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I was able to get the basic socket.io server application running on my own server, and request it directly through any web browser (I tried FF, chrome, and IE7 which all worked).

Now, the issue comes in that the client sample code doesn't work for me, and I get the following error in the javascript console in chrome:

"Uncaught ReferenceError: require is not defined" in reference to this line of code in socket.io.js: var client = require('socket.io-client');

This leads me to believe that it doesn't recognize the require command period, which seems odd. A couple of other things - I have apache running, and so moved all of my socket.io files into my apache directory htdocs to be accessed through http port 80 which were installed using cygwin and the guide at: https://github.com/joyent/node/wiki/Building-node.js-on-Cygwin-(Windows)

The socket.io files were also installed under the cygwin directory on my c: drive in windows, where they are not useful if accessed by apache. One other tidbit - I do have a socket.io-client.js file, but when I opened it to edit using wordpad, it looks corrupted, having only one line of text inside: <symlink>ÿþi

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2 Answers 2

The require() function is a feature of Node.js and only works on the Javascript that is run on the server side. To include files in the browser, you would have to use the regular method:

<script src="/socket.io/socket.io.js"></script>

Node.js is usually set up in a way that the socket.io server is attached to an instance of web server, which is also part of the Node.js server. Code examples taken directly from the socket.io "how to use" page, this would be on the server side:

var app = require('http').createServer(handler)
  , io = require('socket.io').listen(app)
  , fs = require('fs')
app.listen(80);

If used as above, Node.js is the server that also serves the static part of the web page, and address of Node.js server is the reference for including client side scripts.

Another use case is when the static html is served by your main web server and you are trying to connect to a Node.js instance that might be in another address or another port or both. Socket.io.js is not served by your main web server. It is served directly by the socket.io running on the Node.js server. You have to provide client browser the Node.js servers address to get the socket.io client side Javascript file, like this:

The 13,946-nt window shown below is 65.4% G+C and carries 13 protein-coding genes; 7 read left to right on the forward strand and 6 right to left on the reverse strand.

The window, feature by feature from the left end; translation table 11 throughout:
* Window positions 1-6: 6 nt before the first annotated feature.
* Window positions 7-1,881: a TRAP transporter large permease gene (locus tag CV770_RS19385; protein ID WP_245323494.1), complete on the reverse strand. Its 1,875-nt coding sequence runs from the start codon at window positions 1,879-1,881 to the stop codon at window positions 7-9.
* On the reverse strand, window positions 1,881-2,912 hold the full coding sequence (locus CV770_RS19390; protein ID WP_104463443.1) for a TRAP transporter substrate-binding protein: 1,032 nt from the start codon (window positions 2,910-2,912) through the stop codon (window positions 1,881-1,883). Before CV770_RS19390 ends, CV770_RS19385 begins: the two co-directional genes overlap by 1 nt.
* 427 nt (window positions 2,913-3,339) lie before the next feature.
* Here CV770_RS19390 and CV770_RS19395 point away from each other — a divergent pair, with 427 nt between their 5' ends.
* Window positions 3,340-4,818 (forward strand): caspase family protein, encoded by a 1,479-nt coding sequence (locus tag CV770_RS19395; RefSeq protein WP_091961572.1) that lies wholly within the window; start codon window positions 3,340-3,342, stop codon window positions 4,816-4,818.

<script src="http://nodejs.address:port/socket.io/socket.io.js"></script>

<script>
  var socket = io.connect('http://nodejs.address:port');
  socket.on('news', function (data) {
    console.log(data);
    socket.emit('my other event', { my: 'data' });
});
</script>

As a side note, there are client side javascript libraries that provide require() function, check Javascript require on client side

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7  
I didn't realize the socket.io.js was served by the Node.js server (as opposed to being a local resource) until I saw your post here. I was going mad trying to figure out why I was getting syntax errors when I referenced the local socket.io.js's, and why the directory structure didn't match the documentation...anyway, thanks for making it clear here! –  Jeremy Sep 25 '11 at 19:41

You can use Browserify (http://browserify.org) or WebPack (http://webpack.github.io) to use node-like CommonJS requires on the client-side.

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